It emulates a keyboard when hooked up to a host machine, so open your favorite app and hit "Send" and the text is put in wherever you want it; connects via ADB, PS2, and USB. The only additional feature I've ever wished for was a VI interface on it to speed up some editing proceedures.

    I highly recommend any freelance writer, journalist, novelist, student, etc. take a look at the device. They have a newer model running PalmOS for those who might be interested as well (no Linux, yet).
  • by wray ( 59341 ) on Tuesday September 23, 2003 @02:18PM (#7036371)
    My main two reasons to avoid it are:

    1. Search / Search Replace are terrible. To search you are required to bring up a new window and is not very featureful (regex, incremental search, etc). Replace is equally or more lacking.

    2. Undo is only one step.

    Both of these things are in emacs and vim. Emacs and vim are ported to nearly every platform in existence, and both emacs and vi, can also serve many other purposes besides writing text like programming, publishing (w/ latex, nroff, etc.), letters, mail, and news.

  • Okay, I'm at least a semi-pro writer (one published book, contributing editor for DV Magazine). And I think folks are completely missing how to use Word correctly, and its strengths. I'll be talking about Word for Mac v.X here. Even though Office XP is quite capable, I can't stand the way that they put icons in the left of the menus. Plus there's no better to write than with a laptop in the lap, leaning back in the Aeron, feet on the desk keeping the beat with NoFx.

    Back around '89 when I first got Word 4.0 on my Mac SE, I did procrastinate by too much formatting. But I got over it! The key is just to define your standard template. Get that template down, and you're writing object-oriented with styles. Understanding how to use styles and tabs is critical to efficient Word use. Instead of doing it spaghetti-code style with formatting applied directly to units of text, build the right design for each style, and religiously only use styles. If you need to change the style later, it's changed in all instances. Much, much easier.

    I NEVER mess with formatting when writing articles anymore, since my standard template has my styles all set up the way I want them.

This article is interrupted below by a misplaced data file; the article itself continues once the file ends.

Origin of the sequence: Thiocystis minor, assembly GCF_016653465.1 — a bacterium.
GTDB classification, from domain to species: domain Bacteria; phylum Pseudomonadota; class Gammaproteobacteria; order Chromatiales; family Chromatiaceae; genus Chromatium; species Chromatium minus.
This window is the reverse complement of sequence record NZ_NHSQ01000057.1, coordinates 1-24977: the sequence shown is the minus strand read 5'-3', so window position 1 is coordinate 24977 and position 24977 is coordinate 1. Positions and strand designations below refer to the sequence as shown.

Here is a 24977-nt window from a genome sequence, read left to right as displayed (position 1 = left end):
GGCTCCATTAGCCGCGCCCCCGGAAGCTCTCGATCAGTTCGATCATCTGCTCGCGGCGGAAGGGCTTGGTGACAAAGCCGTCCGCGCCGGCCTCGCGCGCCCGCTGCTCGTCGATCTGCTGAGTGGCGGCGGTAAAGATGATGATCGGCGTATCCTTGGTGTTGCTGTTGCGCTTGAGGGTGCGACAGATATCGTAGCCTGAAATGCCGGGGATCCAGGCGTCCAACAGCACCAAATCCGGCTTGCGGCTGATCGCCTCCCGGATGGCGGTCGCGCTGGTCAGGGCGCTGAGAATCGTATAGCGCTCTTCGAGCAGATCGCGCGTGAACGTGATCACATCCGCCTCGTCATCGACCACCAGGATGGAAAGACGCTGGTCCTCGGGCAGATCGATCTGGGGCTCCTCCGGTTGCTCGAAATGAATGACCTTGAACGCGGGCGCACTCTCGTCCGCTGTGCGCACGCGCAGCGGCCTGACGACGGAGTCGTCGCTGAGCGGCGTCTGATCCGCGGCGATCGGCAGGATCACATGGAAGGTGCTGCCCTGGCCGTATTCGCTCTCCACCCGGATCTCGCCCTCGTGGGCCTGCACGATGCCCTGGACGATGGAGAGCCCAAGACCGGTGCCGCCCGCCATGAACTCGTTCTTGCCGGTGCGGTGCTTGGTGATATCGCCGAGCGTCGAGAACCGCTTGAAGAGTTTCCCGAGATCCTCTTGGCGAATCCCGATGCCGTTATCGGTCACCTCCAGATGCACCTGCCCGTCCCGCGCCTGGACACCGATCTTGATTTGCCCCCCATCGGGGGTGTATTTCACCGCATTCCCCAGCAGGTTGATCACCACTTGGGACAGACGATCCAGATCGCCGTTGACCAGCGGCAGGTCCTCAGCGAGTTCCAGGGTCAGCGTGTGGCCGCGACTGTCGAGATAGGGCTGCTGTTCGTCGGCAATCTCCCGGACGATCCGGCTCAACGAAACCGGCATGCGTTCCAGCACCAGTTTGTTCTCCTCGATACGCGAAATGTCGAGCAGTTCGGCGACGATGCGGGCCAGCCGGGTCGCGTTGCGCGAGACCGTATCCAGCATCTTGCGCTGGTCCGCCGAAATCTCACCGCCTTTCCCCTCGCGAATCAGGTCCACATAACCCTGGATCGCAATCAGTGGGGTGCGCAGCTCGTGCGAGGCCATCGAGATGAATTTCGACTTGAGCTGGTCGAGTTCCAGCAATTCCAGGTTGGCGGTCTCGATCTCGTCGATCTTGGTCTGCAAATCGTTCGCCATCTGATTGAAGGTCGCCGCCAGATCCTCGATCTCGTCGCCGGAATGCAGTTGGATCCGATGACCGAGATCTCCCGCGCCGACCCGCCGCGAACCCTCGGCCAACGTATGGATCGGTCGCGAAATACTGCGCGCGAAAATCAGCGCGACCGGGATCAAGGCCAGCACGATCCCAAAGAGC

The real strength of Word is that it lets you deal with your content in a variety of modes. I actually write all my first drafts in Outline mode now, so I can see and tweak the overall structure. This means I don't need to write linearly, like a typewriter is required. I can write what I'm inspired to write that moment, skip back to get terms used later defined in the appropriate place, and that kind of thing. And since the outline headings are styles, formatting concerns just disappear into the background. And because, the structure is always visible, it's much easier to remember what you intended to do, and to pick up on structural errors in my original plan for the piece.

    When I'm editing, especially someone else's work, I use Normal mode. Thus I'm not distracted by where page breaks are and that kind of thing. Just the text.

    Page Layout mode I use rarely. Word isn't designed for any kind of detailed layout. Still, it's nice to see where the page breaks fall before going out to PDF or anything. But I'll just import into InDesign if I need fine control.

    So, big picture:

    Use Styles to make structure, not formatting, central.

    Use the right viewing mode for the stage of your project.
  • by ortholattice ( 175065 ) on Tuesday September 23, 2003 @03:25PM (#7037157)
    I use pens and pencils a lot for marking things up, making notes, and even scribbling rought drafts when I'm inspired away from a computer. No one seems to discuss this much, but anyway here are my personal preferences.